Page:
The boycott was organized by parents who are upset about the Common Core curriculum adopted by 45 states, including New York.
The program was designed to set consistent goals for students in English and math, but critics say it is too difficult and relies too heavily on testing.
"I have a dual Masters in education, and I believe the Common Core is disgusting," parent Ellie Motondo said. "I believe in higher standards, but I don't believe in this curriculum."
Other parents say children benefit from the curriculum.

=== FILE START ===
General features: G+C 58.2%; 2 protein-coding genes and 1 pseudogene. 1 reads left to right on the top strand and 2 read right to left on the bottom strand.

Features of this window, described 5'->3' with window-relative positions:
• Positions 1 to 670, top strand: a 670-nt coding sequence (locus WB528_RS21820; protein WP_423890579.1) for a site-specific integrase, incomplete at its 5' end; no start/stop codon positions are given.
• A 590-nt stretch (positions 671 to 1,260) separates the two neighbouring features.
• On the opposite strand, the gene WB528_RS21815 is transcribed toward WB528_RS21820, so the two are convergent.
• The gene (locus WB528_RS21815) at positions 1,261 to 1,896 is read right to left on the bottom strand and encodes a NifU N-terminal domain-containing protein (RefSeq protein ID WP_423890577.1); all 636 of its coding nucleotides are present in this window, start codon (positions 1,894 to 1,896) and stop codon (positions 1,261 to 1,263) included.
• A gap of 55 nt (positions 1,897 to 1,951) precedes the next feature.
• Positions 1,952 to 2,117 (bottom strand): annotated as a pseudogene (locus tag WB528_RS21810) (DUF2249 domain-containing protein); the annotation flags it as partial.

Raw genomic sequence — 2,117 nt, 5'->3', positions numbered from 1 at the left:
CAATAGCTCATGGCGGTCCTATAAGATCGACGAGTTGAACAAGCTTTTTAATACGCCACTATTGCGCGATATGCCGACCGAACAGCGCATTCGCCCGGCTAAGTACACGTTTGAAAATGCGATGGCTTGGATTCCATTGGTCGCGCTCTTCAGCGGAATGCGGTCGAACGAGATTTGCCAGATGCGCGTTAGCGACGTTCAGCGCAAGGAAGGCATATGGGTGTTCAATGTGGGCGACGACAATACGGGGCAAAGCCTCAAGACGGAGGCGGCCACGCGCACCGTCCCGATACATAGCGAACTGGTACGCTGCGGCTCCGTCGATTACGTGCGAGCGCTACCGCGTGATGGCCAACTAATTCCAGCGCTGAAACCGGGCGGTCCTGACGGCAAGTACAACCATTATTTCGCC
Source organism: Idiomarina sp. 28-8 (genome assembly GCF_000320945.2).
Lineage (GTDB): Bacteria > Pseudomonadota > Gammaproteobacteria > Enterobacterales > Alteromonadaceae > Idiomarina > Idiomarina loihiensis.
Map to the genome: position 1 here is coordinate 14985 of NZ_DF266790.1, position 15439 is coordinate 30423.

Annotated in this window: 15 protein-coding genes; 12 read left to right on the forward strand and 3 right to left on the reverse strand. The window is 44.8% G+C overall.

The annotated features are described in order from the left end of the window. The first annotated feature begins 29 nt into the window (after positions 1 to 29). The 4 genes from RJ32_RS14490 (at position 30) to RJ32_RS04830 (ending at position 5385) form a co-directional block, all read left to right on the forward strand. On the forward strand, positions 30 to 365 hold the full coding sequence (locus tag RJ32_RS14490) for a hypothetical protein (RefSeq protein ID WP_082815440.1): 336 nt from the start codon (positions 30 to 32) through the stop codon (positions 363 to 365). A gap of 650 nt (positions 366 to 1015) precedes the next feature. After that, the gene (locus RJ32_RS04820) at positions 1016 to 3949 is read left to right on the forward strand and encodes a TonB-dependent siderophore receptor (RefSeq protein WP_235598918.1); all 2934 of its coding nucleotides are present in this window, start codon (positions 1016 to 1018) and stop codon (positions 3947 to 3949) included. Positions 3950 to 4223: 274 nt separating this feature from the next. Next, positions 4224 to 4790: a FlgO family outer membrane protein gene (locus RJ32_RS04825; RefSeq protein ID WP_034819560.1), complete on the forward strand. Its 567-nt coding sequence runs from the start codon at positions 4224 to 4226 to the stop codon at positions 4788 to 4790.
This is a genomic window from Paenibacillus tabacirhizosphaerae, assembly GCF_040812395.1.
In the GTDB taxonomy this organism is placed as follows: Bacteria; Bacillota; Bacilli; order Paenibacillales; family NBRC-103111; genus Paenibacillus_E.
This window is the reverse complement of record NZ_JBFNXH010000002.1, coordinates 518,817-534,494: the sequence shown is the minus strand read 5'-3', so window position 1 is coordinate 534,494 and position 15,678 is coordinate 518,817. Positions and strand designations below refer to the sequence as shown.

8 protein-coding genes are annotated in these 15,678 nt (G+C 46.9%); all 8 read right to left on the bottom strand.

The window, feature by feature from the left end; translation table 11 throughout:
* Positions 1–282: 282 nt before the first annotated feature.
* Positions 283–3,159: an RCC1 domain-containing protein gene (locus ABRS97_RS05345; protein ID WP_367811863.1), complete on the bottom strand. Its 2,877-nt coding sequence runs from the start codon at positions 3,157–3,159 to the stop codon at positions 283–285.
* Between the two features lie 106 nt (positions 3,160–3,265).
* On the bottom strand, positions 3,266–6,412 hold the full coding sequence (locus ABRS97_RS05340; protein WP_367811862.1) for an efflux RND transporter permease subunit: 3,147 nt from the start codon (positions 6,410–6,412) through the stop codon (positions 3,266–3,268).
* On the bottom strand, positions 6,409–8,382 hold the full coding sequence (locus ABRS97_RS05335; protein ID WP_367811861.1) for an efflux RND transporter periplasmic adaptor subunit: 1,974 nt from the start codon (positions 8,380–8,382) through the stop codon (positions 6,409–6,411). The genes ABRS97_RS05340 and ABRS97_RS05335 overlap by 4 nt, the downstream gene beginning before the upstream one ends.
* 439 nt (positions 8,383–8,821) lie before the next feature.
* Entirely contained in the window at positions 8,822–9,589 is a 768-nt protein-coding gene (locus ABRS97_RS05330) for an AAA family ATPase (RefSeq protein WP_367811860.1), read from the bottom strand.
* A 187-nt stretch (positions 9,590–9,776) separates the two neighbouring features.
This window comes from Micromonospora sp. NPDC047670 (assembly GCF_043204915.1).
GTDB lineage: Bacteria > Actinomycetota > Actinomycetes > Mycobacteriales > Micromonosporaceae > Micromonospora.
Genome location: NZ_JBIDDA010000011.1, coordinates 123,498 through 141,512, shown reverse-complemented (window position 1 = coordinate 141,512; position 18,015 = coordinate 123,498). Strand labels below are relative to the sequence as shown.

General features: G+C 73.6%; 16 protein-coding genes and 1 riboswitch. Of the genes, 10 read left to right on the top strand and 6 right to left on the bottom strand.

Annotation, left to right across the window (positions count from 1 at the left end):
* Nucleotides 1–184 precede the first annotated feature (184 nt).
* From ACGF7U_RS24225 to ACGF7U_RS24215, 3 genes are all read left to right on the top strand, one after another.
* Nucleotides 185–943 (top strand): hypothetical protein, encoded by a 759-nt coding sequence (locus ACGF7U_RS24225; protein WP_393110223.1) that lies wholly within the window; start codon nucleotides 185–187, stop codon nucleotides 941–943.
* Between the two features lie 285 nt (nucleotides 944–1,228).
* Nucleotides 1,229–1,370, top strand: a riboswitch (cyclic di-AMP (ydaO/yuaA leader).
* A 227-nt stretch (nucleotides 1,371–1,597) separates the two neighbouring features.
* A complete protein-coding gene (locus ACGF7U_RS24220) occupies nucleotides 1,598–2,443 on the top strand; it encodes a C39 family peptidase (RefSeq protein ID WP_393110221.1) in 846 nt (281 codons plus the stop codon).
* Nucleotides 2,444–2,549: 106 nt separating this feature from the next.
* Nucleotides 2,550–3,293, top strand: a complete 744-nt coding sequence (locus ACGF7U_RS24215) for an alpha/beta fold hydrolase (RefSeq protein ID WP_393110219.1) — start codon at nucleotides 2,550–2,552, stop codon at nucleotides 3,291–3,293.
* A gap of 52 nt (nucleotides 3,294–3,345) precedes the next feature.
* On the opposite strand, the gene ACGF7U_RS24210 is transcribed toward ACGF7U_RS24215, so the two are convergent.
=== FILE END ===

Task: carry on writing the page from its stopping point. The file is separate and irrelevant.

"I don't think the boycott is a good idea," parent Ben Ficalora said. "I think kids need to be challenged."
The Common Core boycott has become a political movement on Facebook, with postings coming in from around the country.
Stephanie Locricchio is a local organizer for the boycott and also a parent.
"The message that we want to deliver is that education is about forming friendships, encouraging children and helping them to learn to the best of their ability," she said. "Not forming a curriculum that is not realistic and discouraging to children."
Parents who joined the boycott expected to gain the attention of the educators who decide how and what their children are taught at school.